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Julius Parker

This story actually begins before Julius Parker’s family relocated to Monrovia, CA in 1933. He was born in Guthrie, Oklahoma on November 7, 1924, the eldest son of Ollie Wigley and Julius Parker. His mother was a trained teacher who received her training from Kansas Teacher’s College in Emporia, Kansas. At an early age, his parents divorced and his mother later married Elmer Barmore, a pullman porter who worked for Santa Fe Railways. In 1931, the couple decided to leave Guthrie to move to Monrovia where Elmer’s aunt, Fannie Goodwin, lived and was a member of Second Baptist Church.   They decided to leave

Julius and younger sister, Dorinda, with their grandmother while his mother and stepfather got settled. In 1933, Julius and Dorinda left Guthrie and their grandmother and arrived at 533 East Cypress Ave., Monrovia, California, the modest home of their mother and step-father. After two years, the family was finally living together in California. Julius and Dorinda started school at the segregated Huntington Elementary School in Monrovia.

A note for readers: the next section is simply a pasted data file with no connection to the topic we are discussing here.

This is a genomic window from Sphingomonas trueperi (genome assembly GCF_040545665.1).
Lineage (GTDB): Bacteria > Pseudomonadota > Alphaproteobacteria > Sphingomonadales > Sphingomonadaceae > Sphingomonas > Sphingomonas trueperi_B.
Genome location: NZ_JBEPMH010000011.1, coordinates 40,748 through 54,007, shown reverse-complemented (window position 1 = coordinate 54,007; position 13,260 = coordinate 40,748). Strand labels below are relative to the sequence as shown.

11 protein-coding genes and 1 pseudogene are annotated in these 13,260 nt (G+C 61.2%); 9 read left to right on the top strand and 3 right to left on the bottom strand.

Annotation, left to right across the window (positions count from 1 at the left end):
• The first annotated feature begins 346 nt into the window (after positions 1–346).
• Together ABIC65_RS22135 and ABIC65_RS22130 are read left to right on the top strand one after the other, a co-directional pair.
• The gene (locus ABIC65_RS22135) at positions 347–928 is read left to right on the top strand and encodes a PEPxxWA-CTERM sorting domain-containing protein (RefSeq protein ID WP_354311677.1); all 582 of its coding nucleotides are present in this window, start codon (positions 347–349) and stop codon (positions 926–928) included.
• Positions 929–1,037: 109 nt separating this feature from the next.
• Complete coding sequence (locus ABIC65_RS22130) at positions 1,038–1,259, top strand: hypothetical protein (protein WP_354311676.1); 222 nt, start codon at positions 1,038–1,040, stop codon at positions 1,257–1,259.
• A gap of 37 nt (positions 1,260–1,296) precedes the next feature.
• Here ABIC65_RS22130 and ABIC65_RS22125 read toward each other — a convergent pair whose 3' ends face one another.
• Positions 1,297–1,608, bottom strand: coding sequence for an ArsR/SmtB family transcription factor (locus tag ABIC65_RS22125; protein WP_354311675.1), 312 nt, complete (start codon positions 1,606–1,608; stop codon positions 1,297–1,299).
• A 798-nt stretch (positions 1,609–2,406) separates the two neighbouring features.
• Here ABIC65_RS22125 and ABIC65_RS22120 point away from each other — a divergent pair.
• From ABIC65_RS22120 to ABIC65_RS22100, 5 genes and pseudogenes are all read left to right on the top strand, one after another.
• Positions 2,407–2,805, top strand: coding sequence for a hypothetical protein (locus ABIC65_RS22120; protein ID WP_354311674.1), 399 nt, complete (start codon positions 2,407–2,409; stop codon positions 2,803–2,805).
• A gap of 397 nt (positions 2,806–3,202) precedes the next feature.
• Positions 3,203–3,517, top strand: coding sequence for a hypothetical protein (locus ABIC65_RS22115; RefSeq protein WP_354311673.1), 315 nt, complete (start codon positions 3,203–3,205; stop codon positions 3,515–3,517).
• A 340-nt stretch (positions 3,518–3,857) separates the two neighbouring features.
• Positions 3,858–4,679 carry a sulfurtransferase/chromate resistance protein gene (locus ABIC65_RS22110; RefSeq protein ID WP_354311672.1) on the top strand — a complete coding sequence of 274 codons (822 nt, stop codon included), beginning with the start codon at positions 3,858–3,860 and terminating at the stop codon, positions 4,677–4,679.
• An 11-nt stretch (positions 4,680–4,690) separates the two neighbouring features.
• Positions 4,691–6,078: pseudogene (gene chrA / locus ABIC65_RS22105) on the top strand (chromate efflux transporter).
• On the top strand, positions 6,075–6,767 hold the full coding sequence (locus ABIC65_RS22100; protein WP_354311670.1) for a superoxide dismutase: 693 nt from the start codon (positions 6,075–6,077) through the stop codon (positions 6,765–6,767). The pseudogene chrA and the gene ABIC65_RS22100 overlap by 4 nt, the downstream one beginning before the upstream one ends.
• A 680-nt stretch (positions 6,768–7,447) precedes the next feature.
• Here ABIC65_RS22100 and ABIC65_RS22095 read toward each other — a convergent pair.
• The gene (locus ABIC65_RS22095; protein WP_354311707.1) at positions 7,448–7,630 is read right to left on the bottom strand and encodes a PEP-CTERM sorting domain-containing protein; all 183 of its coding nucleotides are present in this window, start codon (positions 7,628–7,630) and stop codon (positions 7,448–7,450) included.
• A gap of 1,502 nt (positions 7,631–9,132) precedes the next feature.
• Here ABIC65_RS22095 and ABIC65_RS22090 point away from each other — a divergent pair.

Their stepfather was working for Santa Fe Railway while their mother, feeling that it was not fair for Elmer to have the sole financial responsibility of providing for his stepchildren, worked like many Black women, as a domestic worker. Her teaching license was not accepted in California. In the 1930’s, Monrovia’s Blacks lived in close proximity to each other. This area included north of Huntington Drive - Maple Avenue, Almond, Walnut, Duarte Avenue (Royal Oaks) between Canyon on the West to Shamrock to the East and South of Huntington Drive - Cypress, Date (Cherry), Plum (Los Angeles) between Ivy Avenue to the West and Shamrock to the East. Black and Hispanic children attended Huntington Elementary School, Ivy Avenue School (now Clifton Middle School) and Monrovia Arcadia Duarte (MAD) High School. Before long, Elmer and Ollie bought their first home (Julius’ childhood home) at 514 East Maple Avenue within the area where Blacks resided. Julius recalls that his mother, Ollie Barmore, was an amazing woman and mother. She was an educated, principled, religious woman and a champion for social justice. It was from her example that he began witnessing how to live one’s life as a tenacious advocate of fairness and justice. Julius vividly recounted his first realization of the racial divide in Monrovia and how his mother was an example of standing firm for what was right] as he shared an historic event in his life that occurred in 1933. “It was a Friday afternoon and the neighborhood was alive with kids outside playing, having a great time! Then suddenly Julius felt what seemed at first like a slight jolt. ‘Was the ground moving?’ he thought. No, the ground beneath him was shaking! We kids didn’t know what was happening in fact we thought it was fun. You know like a roller coaster! That is until we saw our parent rush out of our homes shouting for us to come inside.” It was an earthquake, at 5:54 pm, March 10, 1933, magnitude 6.4 and named the 1933 Long Beach Earthquake. Julius later remembers how the neighborhood parents were talking about the earthquake damage at Huntington School. "Of course all us kids wanted to see how bad it was. So they went to see for ourselves." When they saw Huntington School, He recalls thinking, “Our school is gone. What are we going to do?” The parents felt their children could not go back to Huntington School. It was simply too damaged and unsafe. They should go to one of the other schools until Huntington was repaired or the district built a new school. But the District decided that while Huntington Elementary was being repaired classes could be held there in parts that were not “too” damaged. Huntington parents did not agree with this decision. They felt that Huntington School students should be able to attend one of the other schools, the schools for Whites, while Huntington was being repaired. Julius’ mother believed that Black children being forced to attend a school that was damaged and not allowed to attend a White school was not fair! Ollie and a small band of families were not accepting this fate for their children. These families developed a plan. They would not send their children back to Huntington School until it was rebuilt. The families were threatened with jail time if they continued to keep their children out school, and a few of the fathers were jailed! However, the threat of jail, jail time, and the loss of income, forced the protesters to send their children back to substandard school. Except for Ollie Barmore and friends, they proceeded with the plan; each family became responsible for teaching the children. The mothers would take their day off and all the children would go to one location and receive their instruction. So many of the mothers were trained teachers but unable to work as teachers in California. This went on for about a year. The NAACP of Pasadena stepped in and took the case to court asking that Huntington school be rebuilt and not just repaired. The court ruled in favor of the Black families and the NAACP. During the building of the new Huntington School, Julius and others became the first Black students in Monrovia to attend all-White Santa Fe Elementary School. Santa Fe School was the first integrated elementary school in Monrovia. The community had gone through a crisis but emerged successfully with a victory. This all occurred in Monrovia years before Brown vs. the Board of Education of Topeka, KS. This victory benefited the entire community putting into motion a town that willingly desegregated all the schools in the City of Monrovia in the 1960s when the rest of America was beginning to struggle with this issue. It’s easy to understand why Julius Parker now sees his mother as Monrovia’s “Female Martin Luther King, Jr.” However, before long Julius found himself amidst yet another crisis. He remembers his experiences going to Huntington school as perfect; it was so comfortable, familiar. It was fun! His “home school” experience was enriching and an adventure, but attending Santa Fe School was just difficult. Many of the white parents were not happy to have the Huntington students attending their neighborhood school and that rubbed off on their children. They were not friendly. The result was tension between the children. Julius remembers one day he and a White boy got in a fight. The White custodian rushed in to stop the fight. “But we kept swinging at each other,” Julius shared. “The custodian just couldn’t stop us.” To Julius’ surprise, the custodian lifted his foot and kicked him, to get him to stop. Julius was shocked. So shocked that he left school and ran home to his mother. Julius related, “Mother couldn’t believe that custodian had kicked me! This was unacceptable!” Her solution was to again contact the one organization that worked for justice for Black people, the NAACP. The custodian was taken to court and Ollie Barmore won a settlement for the inappropriate treatment of her son. Julius recalls his mother’s purpose was not to “get money,” but to send a message, Black children must be treated with respect and parents must support - no - demand that respect using the proper channels. Such a tenacious woman! What seemed to be such small acts back in the 1930s became the catalyst for the future of desegregation in Monrovia schools headed by Ollie Barmore, Julius Parker’s mother. Spotlighting the need for Black children to be treated with dignity and respect by all members of the school community and the community-at-large, had a birthplace in some of the incidences of those times. But the rallying of families in supporting a high standard of education, as well as equal access for Black children, was paramount in these cohesive family units. Her actions really pushed the community forward! Ollie’s focus on education was always strong. When Julius entered into MAD, he was serious about getting a well-rounded education. He played in a band and was becoming an accomplished musician. He also loved to work with his hands and was extremely creative. He had big plans for his future. However, his plans were interrupted. Taking the lead from his mother's example, Julius was a champion of justice in his own right. In 1941, with the bombing of Pearl Harbor, America entered World War II and Julius’ time at MAD ended. As an 18 year old in his senior year, he dropped out of school and enlisted in the US Army. He chose to sacrifice his hopes and dreams to serve the country that he loved. He quickly realized that his fellow countrymen did not share the same feeling towards his service. He became keenly aware of the bigotry and prejudice that existed in the military. What did he do about it? He and of his fellow Black soldiers worked hard to do their best in all the menial tasks assigned to them. Julius, however, also was able to serve in the band and played with some of the greatest Black musicians at the time. He made the best out of his experiences and hoped that when he returned home life would be better for the Black man. When the war was over, Julius returned to Monrovia and married Hazel. They raised four children with their same moral compass. Over the years Julius Parker became a quiet mentor of the children in the neighborhood, always providing advice, love and support to those aspiring to be good neighbors, good husbands or wives and good parents. Always focusing on the importance of education and wishing there would have been a way for him to complete school. He was never able to complete that final semester of high school. That was the one thing that he regretted. But on June 7, 2016 the Monrovia Unified School District’s Board of Education awarded this lifelong Monrovia resident, Julius Parker, his diploma at the commencement ceremony at MHS. However, at 91 years old, Mr. Parker was not able to attend the commencement ceremony because he just does get out much anymore. So the School Board came to him. In a brief ceremony at his home he was presented his diploma by Board President Rob Hammond, Vice President Bryan Wong, Trustees Terrence Williams and Ed Gilliand, Superintendent Dr. Katherine Thorossian, and MHS Principal, Kirk McGinnis. During the actual ceremony, Monrovia City Council Member, Larry Spicer, re-presented the diploma acknowledging Julius Parker as “a pillar of this community and a mentor to its young people.” When Mr. Parkers was asked his thoughts about his journey through life while living in Monrovia, he shared that the struggle is not over and just like in the 1930’s the individual and family must retake the helm to support children and their education. This means being present! Support the education of all children. Do whatever it takes to assure that all students have equal access. Instill within children the desire to strive for excellence in all things. Don’t tell children to make excuses. Help them to look for the solutions that they can control. These individual, family acts in unity with other like minds will keep the community of Monrovia ever advancing in our collective struggle to eliminate bigotry and prejudice. Mr. Parker concluded, in other words, as a member of one human family, commit to be a role model for other members of the community. Fight for social justice. Don’t place blame. Work on solutions. Become a change agent. Julius stated that he has learned people can do anything they put their minds to. He said, “I know that one person can make a difference when that happens. Our separate but collective actions can lead to positive changes. But we all need to call ourselves into account each day and get involved! At the end of each day we need to assess how we were Champions of Justice for that day.”